CROSS-REFERENCE TO RELATED APPLICATIONS
This application is related to co-pending U.S. Patent Application Ser. No. 11/349,051, entitled SYSTEM AND METHOD FOR PROVIDING MESSAGES TO A MOBILE DEVICE, filed Feb. 7, 2006, the disclosure of which is hereby incorporated herein by reference.
- BACKGROUND OF THE INVENTION
This disclosure relates to mobile communications and more particularly to systems and methods for delivering multimedia messages to a communication device.
It is now customary for a calling party to leave a voicemail when the called party does not answer. When the called user returns to his/her telephone or other communication device, (or when the called user desires to obtain the message) that user must call a voicemail system to retrieve the voicemail messages. In some situations, such as with mobile devices, a called user can receive a text transcription of a voicemail message, using, for example, the SMS service or email. However, the user must still call into a voicemail system to listen to the audio message.
- BRIEF SUMMARY OF THE INVENTION
In other situations it is desirable to send multimedia information to a user at a communication device, such as, for example, at a cellular telephone. This multimedia data could be, for example, sound coupled with a text or images. One example of such a situation would be when the user desires to obtain music and the music has associated with it, text (such as the title, artist, etc) or has with it an album cover or other graphic. In such situations the user must establish an outbound connection to some remote location (typically a server) to obtain the desired media.
The present invention is directed to a system and method in which voicemail or other media messages together with a text transcription of the message (or other associated material) is sent as digital messages to the user's phone. In one embodiment, a voicemail message is recorded remotely from a user's mobile device. The voicemail message is converted to both a text version and a digitized version of the audio message. Both versions are then communicated to the user's device via a messaging channel. The user then can selectively retrieve either the text version for visual display or the digitized version for audible presentation or both concurrently. In one embodiment, only the text version is sent to the user's device and the device then can reconvert the text message to an audio format so that the user can both read and hear the message all without requiring the user to establish an outbound calling connection from the user's device.
BRIEF DESCRIPTION OF THE DRAWINGS
The foregoing has outlined rather broadly the features and technical advantages of the present invention in order that the detailed description of the invention that follows may be better understood. Additional features and advantages of the invention will be described hereinafter which form the subject of the claims of the invention. It should be appreciated by those skilled in the art that the conception and specific embodiment disclosed may be readily utilized as a basis for modifying or designing other structures for carrying out the same purposes of the present invention. It should also be realized by those skilled in the art that such equivalent constructions do not depart from the spirit and scope of the invention as set forth in the appended claims. The novel features which are believed to be characteristic of the invention, both as to its organization and method of operation, together with further objects and advantages will be better understood from the following description when considered in connection with the accompanying figures. It is to be expressly understood, however, that each of the figures is provided for the purpose of illustration and description only and is not intended as a definition of the limits of the present invention.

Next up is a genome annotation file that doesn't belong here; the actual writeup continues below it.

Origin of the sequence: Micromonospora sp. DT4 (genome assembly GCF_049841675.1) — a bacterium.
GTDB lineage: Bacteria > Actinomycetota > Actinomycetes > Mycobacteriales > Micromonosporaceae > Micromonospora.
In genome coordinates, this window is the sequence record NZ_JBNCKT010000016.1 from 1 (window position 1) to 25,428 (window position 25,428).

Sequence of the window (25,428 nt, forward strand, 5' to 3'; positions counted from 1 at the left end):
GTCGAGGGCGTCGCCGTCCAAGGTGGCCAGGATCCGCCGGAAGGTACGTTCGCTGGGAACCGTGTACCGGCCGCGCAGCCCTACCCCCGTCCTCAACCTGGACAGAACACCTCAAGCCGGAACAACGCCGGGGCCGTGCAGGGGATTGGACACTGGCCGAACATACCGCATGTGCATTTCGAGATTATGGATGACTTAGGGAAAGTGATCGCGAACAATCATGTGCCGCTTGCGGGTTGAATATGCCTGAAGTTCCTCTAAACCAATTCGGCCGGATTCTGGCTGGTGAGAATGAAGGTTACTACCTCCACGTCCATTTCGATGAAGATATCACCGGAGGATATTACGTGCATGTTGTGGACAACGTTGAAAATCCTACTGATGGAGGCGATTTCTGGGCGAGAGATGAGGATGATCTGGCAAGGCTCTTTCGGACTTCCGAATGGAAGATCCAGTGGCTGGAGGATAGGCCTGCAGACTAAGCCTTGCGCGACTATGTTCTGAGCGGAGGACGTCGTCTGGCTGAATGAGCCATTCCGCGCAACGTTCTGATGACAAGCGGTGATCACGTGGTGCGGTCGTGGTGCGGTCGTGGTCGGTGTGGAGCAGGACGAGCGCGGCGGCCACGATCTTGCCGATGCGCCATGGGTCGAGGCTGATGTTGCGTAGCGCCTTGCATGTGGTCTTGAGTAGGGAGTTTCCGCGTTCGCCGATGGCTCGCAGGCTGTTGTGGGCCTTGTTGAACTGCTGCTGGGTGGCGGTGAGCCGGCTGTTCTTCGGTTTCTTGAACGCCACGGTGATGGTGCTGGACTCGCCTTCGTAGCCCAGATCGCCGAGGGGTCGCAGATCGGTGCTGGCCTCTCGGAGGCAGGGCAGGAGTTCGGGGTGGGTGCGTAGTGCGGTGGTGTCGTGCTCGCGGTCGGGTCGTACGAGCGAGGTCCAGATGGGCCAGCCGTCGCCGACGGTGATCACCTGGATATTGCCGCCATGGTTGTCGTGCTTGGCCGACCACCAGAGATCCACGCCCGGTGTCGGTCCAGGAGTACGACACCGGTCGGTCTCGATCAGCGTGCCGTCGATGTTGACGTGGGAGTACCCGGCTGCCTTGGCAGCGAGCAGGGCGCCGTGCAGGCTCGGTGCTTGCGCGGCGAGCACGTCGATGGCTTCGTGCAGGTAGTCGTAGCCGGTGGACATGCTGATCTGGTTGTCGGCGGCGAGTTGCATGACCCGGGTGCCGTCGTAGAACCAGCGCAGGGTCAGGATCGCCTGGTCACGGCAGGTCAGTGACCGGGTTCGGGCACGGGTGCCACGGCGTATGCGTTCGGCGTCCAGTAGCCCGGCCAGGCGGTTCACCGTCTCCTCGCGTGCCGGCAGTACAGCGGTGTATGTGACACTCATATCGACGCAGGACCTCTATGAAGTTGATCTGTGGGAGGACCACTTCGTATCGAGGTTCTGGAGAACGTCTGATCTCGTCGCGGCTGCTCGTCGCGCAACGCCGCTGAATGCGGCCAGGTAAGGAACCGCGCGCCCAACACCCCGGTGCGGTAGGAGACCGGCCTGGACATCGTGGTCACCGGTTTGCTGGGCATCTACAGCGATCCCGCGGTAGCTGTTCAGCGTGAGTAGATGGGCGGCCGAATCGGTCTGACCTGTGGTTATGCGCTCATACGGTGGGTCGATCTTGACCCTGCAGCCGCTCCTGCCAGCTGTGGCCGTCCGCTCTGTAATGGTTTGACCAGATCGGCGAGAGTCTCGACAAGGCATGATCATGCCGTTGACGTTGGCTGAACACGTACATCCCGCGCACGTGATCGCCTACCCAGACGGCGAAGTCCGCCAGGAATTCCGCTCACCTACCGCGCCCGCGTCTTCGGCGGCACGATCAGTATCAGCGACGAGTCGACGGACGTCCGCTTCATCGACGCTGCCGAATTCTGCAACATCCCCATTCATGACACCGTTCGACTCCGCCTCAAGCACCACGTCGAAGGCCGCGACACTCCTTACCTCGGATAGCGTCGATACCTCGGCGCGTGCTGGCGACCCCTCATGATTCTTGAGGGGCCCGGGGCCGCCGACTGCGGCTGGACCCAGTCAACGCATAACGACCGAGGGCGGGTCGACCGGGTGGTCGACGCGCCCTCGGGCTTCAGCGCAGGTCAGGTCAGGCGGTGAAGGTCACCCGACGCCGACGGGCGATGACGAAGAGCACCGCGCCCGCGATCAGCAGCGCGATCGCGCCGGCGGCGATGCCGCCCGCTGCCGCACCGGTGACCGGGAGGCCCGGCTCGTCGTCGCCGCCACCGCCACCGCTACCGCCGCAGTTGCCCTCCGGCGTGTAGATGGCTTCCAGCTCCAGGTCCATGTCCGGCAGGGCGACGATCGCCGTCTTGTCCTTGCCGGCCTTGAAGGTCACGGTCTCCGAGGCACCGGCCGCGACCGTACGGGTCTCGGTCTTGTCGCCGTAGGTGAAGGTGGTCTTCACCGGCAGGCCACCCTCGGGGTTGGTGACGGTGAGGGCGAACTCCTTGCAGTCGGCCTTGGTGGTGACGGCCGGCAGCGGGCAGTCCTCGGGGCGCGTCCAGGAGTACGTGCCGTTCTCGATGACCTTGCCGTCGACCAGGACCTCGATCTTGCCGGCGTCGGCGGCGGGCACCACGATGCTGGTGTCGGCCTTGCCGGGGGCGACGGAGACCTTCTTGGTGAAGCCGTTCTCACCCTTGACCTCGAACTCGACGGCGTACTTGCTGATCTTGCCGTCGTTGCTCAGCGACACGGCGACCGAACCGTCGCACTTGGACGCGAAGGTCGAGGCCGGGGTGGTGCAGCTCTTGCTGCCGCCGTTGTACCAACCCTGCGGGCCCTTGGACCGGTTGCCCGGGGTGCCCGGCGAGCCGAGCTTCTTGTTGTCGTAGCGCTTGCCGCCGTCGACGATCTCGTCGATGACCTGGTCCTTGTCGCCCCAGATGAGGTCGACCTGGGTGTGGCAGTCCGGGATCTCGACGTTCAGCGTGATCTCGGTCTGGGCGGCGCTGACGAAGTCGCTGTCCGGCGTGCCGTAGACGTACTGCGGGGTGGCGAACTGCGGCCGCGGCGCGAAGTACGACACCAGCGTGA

For a more complete understanding of the present invention, reference is now made to the following descriptions taken in conjunction with the accompanying drawing, in which:
FIG. 1 shows one aspect of a prior art system for delivering audio messages to a mobile device;
FIG. 2 shows one embodiment of a system for allowing mobile device user to receive mixed media messages without calling into a stored database to retrieve the message;
FIG. 3 shows one embodiment of a method for delivering audio messages to a mobile device; and
DETAILED DESCRIPTION OF THE INVENTION
FIG. 4 shows one embodiment of a method for controlling the delivery of mixed media messages at a mobile device.
FIG. 1 shows one aspect of a prior art system, such as system 10 for delivering audio messages to a mobile device. As shown in FIG. 1, a calling user, such as user 11 calls a mobile device, such as device 10-1. The call is routed through one or more networks 120 and upon a determination that device 10-1 is busy, or that the user at device 10-1 does not answer the call, the network will allow the calling user to leave an audio message for the called user. This message is typically converted to digital format (A/D conversion), for example by device 12 and the digitized version of the audio voice-mail message is stored in memory, such as audio message store 13. The system sends a message to device 10-1 that a voice-mail message is available for retrieval by the user.